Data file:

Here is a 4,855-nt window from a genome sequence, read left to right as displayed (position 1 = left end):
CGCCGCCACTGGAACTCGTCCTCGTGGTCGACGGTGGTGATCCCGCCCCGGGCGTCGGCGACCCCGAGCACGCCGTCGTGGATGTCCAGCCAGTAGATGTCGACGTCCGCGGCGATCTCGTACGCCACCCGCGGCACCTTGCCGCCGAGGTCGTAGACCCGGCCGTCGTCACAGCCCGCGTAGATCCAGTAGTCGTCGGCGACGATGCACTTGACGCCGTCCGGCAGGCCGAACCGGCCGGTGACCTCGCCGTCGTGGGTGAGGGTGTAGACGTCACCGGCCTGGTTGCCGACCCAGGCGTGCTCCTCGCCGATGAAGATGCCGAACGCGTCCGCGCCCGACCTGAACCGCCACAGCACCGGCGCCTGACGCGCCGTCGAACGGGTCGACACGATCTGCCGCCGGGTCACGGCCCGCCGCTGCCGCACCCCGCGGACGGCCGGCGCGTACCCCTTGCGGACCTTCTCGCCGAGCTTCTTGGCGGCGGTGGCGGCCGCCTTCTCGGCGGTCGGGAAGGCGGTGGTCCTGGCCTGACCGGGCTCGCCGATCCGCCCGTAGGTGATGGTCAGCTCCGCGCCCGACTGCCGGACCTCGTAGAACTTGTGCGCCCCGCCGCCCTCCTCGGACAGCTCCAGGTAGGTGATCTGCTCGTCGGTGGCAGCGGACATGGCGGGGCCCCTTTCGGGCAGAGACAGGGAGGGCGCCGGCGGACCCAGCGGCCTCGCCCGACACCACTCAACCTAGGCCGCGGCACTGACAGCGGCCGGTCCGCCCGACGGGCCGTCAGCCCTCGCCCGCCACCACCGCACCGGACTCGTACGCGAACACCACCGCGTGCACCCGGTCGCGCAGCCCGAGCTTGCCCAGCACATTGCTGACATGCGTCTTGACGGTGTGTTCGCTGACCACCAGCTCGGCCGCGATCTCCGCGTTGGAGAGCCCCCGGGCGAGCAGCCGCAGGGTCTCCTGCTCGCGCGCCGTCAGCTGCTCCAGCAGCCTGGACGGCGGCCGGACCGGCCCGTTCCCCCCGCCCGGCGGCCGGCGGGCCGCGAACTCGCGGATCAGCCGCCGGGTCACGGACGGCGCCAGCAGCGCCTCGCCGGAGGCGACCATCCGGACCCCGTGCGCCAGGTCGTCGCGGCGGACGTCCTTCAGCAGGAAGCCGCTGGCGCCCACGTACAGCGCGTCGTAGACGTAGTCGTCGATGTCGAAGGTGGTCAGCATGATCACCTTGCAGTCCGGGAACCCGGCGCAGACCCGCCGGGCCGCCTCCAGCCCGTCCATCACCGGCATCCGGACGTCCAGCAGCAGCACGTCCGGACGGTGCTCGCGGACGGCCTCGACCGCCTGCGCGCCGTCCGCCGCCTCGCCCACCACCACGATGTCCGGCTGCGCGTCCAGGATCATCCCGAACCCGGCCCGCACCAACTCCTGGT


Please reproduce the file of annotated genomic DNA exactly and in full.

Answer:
Here is a 4,855-nt window from a genome sequence, read left to right as displayed (position 1 = left end):
CGCCGCCACTGGAACTCGTCCTCGTGGTCGACGGTGGTGATCCCGCCCCGGGCGTCGGCGACCCCGAGCACGCCGTCGTGGATGTCCAGCCAGTAGATGTCGACGTCCGCGGCGATCTCGTACGCCACCCGCGGCACCTTGCCGCCGAGGTCGTAGACCCGGCCGTCGTCACAGCCCGCGTAGATCCAGTAGTCGTCGGCGACGATGCACTTGACGCCGTCCGGCAGGCCGAACCGGCCGGTGACCTCGCCGTCGTGGGTGAGGGTGTAGACGTCACCGGCCTGGTTGCCGACCCAGGCGTGCTCCTCGCCGATGAAGATGCCGAACGCGTCCGCGCCCGACCTGAACCGCCACAGCACCGGCGCCTGACGCGCCGTCGAACGGGTCGACACGATCTGCCGCCGGGTCACGGCCCGCCGCTGCCGCACCCCGCGGACGGCCGGCGCGTACCCCTTGCGGACCTTCTCGCCGAGCTTCTTGGCGGCGGTGGCGGCCGCCTTCTCGGCGGTCGGGAAGGCGGTGGTCCTGGCCTGACCGGGCTCGCCGATCCGCCCGTAGGTGATGGTCAGCTCCGCGCCCGACTGCCGGACCTCGTAGAACTTGTGCGCCCCGCCGCCCTCCTCGGACAGCTCCAGGTAGGTGATCTGCTCGTCGGTGGCAGCGGACATGGCGGGGCCCCTTTCGGGCAGAGACAGGGAGGGCGCCGGCGGACCCAGCGGCCTCGCCCGACACCACTCAACCTAGGCCGCGGCACTGACAGCGGCCGGTCCGCCCGACGGGCCGTCAGCCCTCGCCCGCCACCACCGCACCGGACTCGTACGCGAACACCACCGCGTGCACCCGGTCGCGCAGCCCGAGCTTGCCCAGCACATTGCTGACATGCGTCTTGACGGTGTGTTCGCTGACCACCAGCTCGGCCGCGATCTCCGCGTTGGAGAGCCCCCGGGCGAGCAGCCGCAGGGTCTCCTGCTCGCGCGCCGTCAGCTGCTCCAGCAGCCTGGACGGCGGCCGGACCGGCCCGTTCCCCCCGCCCGGCGGCCGGCGGGCCGCGAACTCGCGGATCAGCCGCCGGGTCACGGACGGCGCCAGCAGCGCCTCGCCGGAGGCGACCATCCGGACCCCGTGCGCCAGGTCGTCGCGGCGGACGTCCTTCAGCAGGAAGCCGCTGGCGCCCACGTACAGCGCGTCGTAGACGTAGTCGTCGATGTCGAAGGTGGTCAGCATGATCACCTTGCAGTCCGGGAACCCGGCGCAGACCCGCCGGGCCGCCTCCAGCCCGTCCATCACCGGCATCCGGACGTCCAGCAGCAGCACGTCCGGACGGTGCTCGCGGACGGCCTCGACCGCCTGCGCGCCGTCCGCCGCCTCGCCCACCACCACGATGTCCGGCTGCGCGTCCAGGATCATCCCGAACCCGGCCCGCACCAACTCCTGGT